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China Loves West's 99 Fine

Monday, 2 September 2013

Richard (Rick) Mills
Ahead of the Herd

As a general rule, the most successful man in life is the man who has the best information

According to Bloomberg, whose calculations were based on Hong Kong customs data, net gold imports into China more than doubled in the first half of 2013 to 493 metric tons, up from roughly 239 tons over the same period in 2012.

The China Gold Association said gold consumption in China jumped 54 percent to 706.36 metric tons in the first six months of 2013.

Bloomberg reported takeovers and asset purchases by China’s gold mining companies reached a record $2.24 billion this year, up considerably from 2012’s record of $1.96 billion worth of M&A activity.

Domestic Chinese gold deposits are less than five percent of the global total and cannot supply growing Chinese consumer demand so Chinese producers are aggressively buying up gold companies and mines.


And China has a large foreign reserve bank account with which to work… According to Bloomberg China’s foreign reserves (30.2 percent of the world total at the end of 2012) surpassed the value of all official bullion holdings in January 2004 and rose to $3.3 trillion at the end of 2012. Two-thirds of China’s assets are dollar-denominated, that’s a lot of U.S. dollars that they can turn into physical assets and they are working hard to do so.

The World Gold Council (WGC) estimates Chinese consumer demand may top 900 tons this year handily beating China’s record 778.6 tons of demand in 2011. Owning gold was banned in China for most of the 20th century so the Chinese are playing catch up to India’s average yearly imports of 963 tons of gold – 2013 could be the year China imports more gold then India.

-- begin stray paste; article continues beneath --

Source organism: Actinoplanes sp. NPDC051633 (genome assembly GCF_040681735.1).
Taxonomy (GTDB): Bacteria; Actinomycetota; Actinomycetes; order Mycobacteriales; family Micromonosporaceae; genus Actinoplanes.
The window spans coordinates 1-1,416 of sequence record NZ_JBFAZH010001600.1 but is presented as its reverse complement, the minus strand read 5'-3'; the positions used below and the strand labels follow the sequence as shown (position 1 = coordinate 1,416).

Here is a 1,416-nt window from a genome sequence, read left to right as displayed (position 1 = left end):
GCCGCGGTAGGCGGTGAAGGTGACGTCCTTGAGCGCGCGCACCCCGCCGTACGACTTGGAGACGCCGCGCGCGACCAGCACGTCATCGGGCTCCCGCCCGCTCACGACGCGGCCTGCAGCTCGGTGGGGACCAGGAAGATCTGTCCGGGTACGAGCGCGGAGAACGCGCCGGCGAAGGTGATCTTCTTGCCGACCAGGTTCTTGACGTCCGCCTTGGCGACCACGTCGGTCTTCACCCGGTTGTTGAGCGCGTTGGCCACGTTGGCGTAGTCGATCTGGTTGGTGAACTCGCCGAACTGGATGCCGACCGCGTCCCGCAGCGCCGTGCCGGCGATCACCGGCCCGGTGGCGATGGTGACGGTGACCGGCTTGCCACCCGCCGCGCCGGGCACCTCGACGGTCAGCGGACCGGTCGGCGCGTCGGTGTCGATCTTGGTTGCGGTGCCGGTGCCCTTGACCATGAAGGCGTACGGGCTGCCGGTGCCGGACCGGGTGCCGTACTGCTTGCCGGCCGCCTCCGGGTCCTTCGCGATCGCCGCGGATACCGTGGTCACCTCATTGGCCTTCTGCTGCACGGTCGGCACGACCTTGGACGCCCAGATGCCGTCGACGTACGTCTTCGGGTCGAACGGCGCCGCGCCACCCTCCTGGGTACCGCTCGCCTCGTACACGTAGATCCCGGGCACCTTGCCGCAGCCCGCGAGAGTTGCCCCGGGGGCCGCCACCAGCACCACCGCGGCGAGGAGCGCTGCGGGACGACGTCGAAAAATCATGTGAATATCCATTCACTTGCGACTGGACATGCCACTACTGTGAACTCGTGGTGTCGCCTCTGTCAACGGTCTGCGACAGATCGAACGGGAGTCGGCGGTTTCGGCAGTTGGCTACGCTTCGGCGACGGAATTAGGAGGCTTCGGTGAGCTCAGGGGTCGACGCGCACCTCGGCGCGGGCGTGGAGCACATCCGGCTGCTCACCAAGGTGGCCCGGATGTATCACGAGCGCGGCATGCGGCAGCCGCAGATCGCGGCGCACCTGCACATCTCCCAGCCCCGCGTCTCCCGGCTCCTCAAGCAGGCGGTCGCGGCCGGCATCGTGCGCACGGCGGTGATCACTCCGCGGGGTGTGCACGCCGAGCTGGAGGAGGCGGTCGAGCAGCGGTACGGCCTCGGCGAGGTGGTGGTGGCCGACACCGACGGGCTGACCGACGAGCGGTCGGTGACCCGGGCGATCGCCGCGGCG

Premiums paid by jewelers for physical supply in the first half of 2013 jumped fourfold in China – up 45 percent.

In the second quarter of 2013 consumer demand for gold jumped 71 percent in India, last year’s biggest gold buyer, but over the same time period gold demand gained 87 percent in China, 2012s second largest buyer.

Mainland Chinese purchasers have been ferocious. First, they emptied stores in their own country. Caibai, Beijing’s largest gold merchant, had a queue 30 feet out the door on the morning of the 19th. “So many people in line,” remarked a customer in Nanjing, where one person splashed out 2.9 million yuan on ten gold bars each weighing a kilogram. Retailers ran out of stock in Guangzhou. The China Gold Association reported that on the 15th and 16th retail sales of gold tripled across China. Daily sales soared to five times the usual level at one retail chain.

Volume on the Shanghai Gold Exchange, considered a proxy for the metal’s demand in China, surged, setting consecutive records of 30.4 metric tons on the 19th and 43.3 tons on the 22nd. The previous record was 22.0 tons on February 18 of this year.